- Bupropion, 100 MG
- Doxycycline hyclate, 100 MG
- Escitalopram oxalate, 20 MG
- Zolpidem, 10 MG (as needed, not available here)
- Trazodone, 10 MG
Am I really someone who can only exist on a cocktail of medication? My wife isn’t, and it pisses me off. Not going to lie: I’m insanely jealous of people who can get through life without the sort of balm I need. That’s probably why I’m a recovering alcoholic. I was born without the second skin necessary to get through life. Friends make fun of me for loving the 1980s-era show Halt and Catch Fire more than anything else, but there’s a quote from the series finale that sticks with me. I achingly identify with it:
You got a lot of love in you. More than anybody I ever met. It’s burstin’ out of you. You take in the world in these big gulps and you can’t help but to let yourself get drowned in it. It overwhelms you. Makes you feel like you’re ready to explode at any minute. They don’t see it. I do. It’s the burden you carry.
Love for the world apparently requires Lexapro and Wellbutrin.
Somehow, my Lexapro gets halved. This means that I’m only getting 50 percent of what I need, and the world is suddenly coming at me in electric jolts, like I’m being stabbed with a cattle prod. Doesn’t help that the left side of my body is bruised from not pulling off the dam-dive correctly. I can’t get the other half of the Lexapro fast enough, and my panic is rising. There are no nurses anywhere. They’re on break. I try going back to my room, but my roommate is in a “I’m God” mood again and wants to tell me about what he’s done lately to straighten out the status quo. I start to cry again and lie on my bed, shutting my eyes.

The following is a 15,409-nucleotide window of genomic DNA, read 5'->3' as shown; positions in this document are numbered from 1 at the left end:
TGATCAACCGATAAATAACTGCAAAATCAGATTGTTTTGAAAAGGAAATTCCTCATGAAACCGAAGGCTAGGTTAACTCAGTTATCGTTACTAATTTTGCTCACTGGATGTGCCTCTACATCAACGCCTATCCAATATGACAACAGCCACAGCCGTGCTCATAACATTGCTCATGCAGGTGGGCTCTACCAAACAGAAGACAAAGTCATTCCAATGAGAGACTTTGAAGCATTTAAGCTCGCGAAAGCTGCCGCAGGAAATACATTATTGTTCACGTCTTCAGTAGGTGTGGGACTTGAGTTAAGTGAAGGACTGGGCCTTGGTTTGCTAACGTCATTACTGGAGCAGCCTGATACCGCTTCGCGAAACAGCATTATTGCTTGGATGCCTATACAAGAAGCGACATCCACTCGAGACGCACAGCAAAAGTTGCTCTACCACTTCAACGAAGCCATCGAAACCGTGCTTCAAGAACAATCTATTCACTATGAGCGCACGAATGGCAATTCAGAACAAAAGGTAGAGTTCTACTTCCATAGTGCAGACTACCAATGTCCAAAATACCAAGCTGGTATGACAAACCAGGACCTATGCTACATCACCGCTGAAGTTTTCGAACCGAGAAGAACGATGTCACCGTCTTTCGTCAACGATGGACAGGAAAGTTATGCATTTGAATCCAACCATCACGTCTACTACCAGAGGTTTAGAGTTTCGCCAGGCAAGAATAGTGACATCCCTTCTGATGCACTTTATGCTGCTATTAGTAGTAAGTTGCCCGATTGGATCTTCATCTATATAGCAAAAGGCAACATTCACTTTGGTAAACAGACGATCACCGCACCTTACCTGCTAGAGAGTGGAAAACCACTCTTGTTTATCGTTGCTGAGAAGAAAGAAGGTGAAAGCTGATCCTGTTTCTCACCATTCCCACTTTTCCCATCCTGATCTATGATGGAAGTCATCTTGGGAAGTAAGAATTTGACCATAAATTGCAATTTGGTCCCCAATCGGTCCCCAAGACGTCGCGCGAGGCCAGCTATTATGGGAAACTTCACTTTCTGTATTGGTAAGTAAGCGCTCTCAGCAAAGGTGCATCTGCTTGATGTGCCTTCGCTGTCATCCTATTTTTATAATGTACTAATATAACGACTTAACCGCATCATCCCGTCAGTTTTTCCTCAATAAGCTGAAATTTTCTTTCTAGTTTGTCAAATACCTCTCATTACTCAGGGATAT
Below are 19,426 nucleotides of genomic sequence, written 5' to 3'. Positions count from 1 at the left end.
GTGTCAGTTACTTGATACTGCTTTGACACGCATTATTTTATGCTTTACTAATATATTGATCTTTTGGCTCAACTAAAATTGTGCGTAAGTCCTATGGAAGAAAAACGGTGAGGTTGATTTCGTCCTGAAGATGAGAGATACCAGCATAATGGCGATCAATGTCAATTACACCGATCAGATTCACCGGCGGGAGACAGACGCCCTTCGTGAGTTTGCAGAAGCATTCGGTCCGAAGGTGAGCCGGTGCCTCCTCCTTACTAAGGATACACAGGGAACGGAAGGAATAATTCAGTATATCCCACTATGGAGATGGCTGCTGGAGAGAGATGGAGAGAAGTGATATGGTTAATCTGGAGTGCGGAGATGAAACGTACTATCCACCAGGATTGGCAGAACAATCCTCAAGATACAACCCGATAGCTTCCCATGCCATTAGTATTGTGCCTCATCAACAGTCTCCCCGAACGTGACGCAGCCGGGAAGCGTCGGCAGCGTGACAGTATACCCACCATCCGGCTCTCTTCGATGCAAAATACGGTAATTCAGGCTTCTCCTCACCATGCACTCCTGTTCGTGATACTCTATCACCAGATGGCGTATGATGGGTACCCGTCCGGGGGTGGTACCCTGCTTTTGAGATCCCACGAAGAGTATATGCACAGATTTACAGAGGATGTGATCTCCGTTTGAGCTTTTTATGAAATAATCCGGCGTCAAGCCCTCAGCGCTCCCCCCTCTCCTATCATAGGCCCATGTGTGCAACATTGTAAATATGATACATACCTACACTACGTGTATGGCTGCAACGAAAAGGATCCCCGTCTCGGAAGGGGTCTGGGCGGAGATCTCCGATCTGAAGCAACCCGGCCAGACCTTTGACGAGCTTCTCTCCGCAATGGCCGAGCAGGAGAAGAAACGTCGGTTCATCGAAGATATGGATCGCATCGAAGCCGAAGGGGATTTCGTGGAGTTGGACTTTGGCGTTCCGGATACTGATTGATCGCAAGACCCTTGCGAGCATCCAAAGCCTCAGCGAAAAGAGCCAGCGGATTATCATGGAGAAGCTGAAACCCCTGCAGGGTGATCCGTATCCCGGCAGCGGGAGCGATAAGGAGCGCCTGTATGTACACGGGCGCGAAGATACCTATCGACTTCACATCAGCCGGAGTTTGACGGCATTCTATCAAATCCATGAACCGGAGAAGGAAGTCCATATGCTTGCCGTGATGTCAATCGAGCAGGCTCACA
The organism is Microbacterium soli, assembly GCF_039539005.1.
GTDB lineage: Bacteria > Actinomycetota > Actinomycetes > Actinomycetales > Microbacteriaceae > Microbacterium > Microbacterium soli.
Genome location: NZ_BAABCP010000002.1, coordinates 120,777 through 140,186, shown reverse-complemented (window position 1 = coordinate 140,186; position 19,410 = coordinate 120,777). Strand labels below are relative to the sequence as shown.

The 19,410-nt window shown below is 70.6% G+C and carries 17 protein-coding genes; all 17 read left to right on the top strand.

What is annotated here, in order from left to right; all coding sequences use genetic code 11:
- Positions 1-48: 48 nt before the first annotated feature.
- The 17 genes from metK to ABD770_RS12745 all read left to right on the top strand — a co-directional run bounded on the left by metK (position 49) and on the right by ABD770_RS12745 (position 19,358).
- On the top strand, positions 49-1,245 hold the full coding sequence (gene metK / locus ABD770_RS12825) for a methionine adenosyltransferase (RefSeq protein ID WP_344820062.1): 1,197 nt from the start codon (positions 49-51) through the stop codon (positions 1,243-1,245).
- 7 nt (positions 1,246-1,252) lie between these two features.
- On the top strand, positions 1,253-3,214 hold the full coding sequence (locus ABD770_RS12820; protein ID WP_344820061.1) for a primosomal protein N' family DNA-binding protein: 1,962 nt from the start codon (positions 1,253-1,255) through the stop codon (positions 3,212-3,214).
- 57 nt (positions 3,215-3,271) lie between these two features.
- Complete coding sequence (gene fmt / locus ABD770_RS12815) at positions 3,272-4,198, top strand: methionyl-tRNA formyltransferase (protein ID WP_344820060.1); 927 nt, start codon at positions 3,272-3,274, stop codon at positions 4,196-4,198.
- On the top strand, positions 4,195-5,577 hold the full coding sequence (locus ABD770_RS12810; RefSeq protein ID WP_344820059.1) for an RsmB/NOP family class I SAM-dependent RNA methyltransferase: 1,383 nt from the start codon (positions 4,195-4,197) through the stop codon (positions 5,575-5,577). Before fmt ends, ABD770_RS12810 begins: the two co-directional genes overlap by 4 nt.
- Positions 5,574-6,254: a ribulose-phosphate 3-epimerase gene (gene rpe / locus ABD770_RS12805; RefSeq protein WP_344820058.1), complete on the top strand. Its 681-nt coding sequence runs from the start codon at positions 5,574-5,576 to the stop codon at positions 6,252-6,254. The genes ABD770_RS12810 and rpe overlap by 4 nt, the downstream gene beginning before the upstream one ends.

I officially accept that I’m having a nervous breakdown, even though the doctors here tell me there’s no such thing. That’s not a real disorder. No, I’m having a psychotic break.
Carrie drops off a wish list of books. She has come every day so far. This is all I can do to get through the next few days: read. You see, none of the treatment options — coloring, music, talking about what’s next on the food menu — are anything but optional. I can literally sit around and do nothing and my treatment will be the same, as will my unknown discharge date. So I become Reader Guy. That’s what some of the people actually call me when they circle past. One guy even stops and raises a crooked finger: “You know, they say the more you read, the more you read.” Somehow, this strikes me as bizarrely profound instead of hilariously wrong.
Sphere, Michael Crichton (1987): I last read this in high school, so it’s comfort food. Underwater nonsense. It’s surprisingly better than I remember.
The Best Nonrequired American Reading (2011): I thought an anthology of fiction, nonfiction, band names, headlines, redacted emails, etc. would do the trick. Instead, it gives me a headache. It’s not whimsical. It’s a lot of heavy lifting. I don’t need this. I fight against its 400-plus pages and occasionally find something valuable. I feel like an English major again, which is somehow worse than being alive.
The 007 Diaries (1973): Back in 1973, Roger Moore wrote a diary about taking on the role of James Bond for Live and Let Die. It’s a fascinating read (for me) and I’m shocked by the candor he shows. No way in hell would this be published today. I’m sad when it’s over.